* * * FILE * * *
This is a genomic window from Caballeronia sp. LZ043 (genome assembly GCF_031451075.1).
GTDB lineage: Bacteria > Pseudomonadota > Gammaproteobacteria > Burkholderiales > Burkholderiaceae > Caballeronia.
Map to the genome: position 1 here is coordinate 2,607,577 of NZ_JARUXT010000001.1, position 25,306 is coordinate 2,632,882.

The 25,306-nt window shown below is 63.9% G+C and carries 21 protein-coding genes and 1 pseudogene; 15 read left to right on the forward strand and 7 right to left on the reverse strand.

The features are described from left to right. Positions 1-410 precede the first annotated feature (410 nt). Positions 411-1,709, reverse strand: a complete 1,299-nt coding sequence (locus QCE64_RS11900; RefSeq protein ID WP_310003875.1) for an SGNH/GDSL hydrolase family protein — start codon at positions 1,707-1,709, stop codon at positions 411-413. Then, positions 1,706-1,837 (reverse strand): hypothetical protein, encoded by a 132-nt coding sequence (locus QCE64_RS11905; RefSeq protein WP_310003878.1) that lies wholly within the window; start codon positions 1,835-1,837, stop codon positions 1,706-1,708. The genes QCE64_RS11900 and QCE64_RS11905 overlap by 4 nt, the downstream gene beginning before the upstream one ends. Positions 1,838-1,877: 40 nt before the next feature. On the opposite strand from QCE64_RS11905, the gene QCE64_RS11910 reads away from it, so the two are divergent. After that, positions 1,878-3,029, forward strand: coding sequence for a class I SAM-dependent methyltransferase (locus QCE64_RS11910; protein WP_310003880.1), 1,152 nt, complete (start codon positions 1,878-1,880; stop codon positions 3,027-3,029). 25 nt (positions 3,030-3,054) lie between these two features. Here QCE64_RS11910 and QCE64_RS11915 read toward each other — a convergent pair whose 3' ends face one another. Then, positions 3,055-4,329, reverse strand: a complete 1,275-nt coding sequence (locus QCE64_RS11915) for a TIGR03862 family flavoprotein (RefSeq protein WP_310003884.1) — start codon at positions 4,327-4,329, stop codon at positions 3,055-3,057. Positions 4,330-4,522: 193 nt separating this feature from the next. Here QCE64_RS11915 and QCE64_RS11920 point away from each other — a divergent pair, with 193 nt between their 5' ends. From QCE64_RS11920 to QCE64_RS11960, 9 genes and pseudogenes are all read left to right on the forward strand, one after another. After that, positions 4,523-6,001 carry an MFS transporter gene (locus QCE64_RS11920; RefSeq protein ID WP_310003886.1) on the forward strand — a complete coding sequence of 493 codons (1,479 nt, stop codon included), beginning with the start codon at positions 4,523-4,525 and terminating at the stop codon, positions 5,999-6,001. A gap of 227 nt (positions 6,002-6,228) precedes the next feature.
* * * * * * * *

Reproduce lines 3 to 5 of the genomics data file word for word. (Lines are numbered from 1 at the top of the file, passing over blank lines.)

Map to the genome: position 1 here is coordinate 2,607,577 of NZ_JARUXT010000001.1, position 25,306 is coordinate 2,632,882.

The 25,306-nt window shown below is 63.9% G+C and carries 21 protein-coding genes and 1 pseudogene; 15 read left to right on the forward strand and 7 right to left on the reverse strand.

The features are described from left to right. Positions 1-410 precede the first annotated feature (410 nt). Positions 411-1,709, reverse strand: a complete 1,299-nt coding sequence (locus QCE64_RS11900; RefSeq protein ID WP_310003875.1) for an SGNH/GDSL hydrolase family protein — start codon at positions 1,707-1,709, stop codon at positions 411-413. Then, positions 1,706-1,837 (reverse strand): hypothetical protein, encoded by a 132-nt coding sequence (locus QCE64_RS11905; RefSeq protein WP_310003878.1) that lies wholly within the window; start codon positions 1,835-1,837, stop codon positions 1,706-1,708. The genes QCE64_RS11900 and QCE64_RS11905 overlap by 4 nt, the downstream gene beginning before the upstream one ends. Positions 1,838-1,877: 40 nt before the next feature. On the opposite strand from QCE64_RS11905, the gene QCE64_RS11910 reads away from it, so the two are divergent. After that, positions 1,878-3,029, forward strand: coding sequence for a class I SAM-dependent methyltransferase (locus QCE64_RS11910; protein WP_310003880.1), 1,152 nt, complete (start codon positions 1,878-1,880; stop codon positions 3,027-3,029). 25 nt (positions 3,030-3,054) lie between these two features. Here QCE64_RS11910 and QCE64_RS11915 read toward each other — a convergent pair whose 3' ends face one another. Then, positions 3,055-4,329, reverse strand: a complete 1,275-nt coding sequence (locus QCE64_RS11915) for a TIGR03862 family flavoprotein (RefSeq protein WP_310003884.1) — start codon at positions 4,327-4,329, stop codon at positions 3,055-3,057. Positions 4,330-4,522: 193 nt separating this feature from the next. Here QCE64_RS11915 and QCE64_RS11920 point away from each other — a divergent pair, with 193 nt between their 5' ends. From QCE64_RS11920 to QCE64_RS11960, 9 genes and pseudogenes are all read left to right on the forward strand, one after another. After that, positions 4,523-6,001 carry an MFS transporter gene (locus QCE64_RS11920; RefSeq protein ID WP_310003886.1) on the forward strand — a complete coding sequence of 493 codons (1,479 nt, stop codon included), beginning with the start codon at positions 4,523-4,525 and terminating at the stop codon, positions 5,999-6,001. A gap of 227 nt (positions 6,002-6,228) precedes the next feature.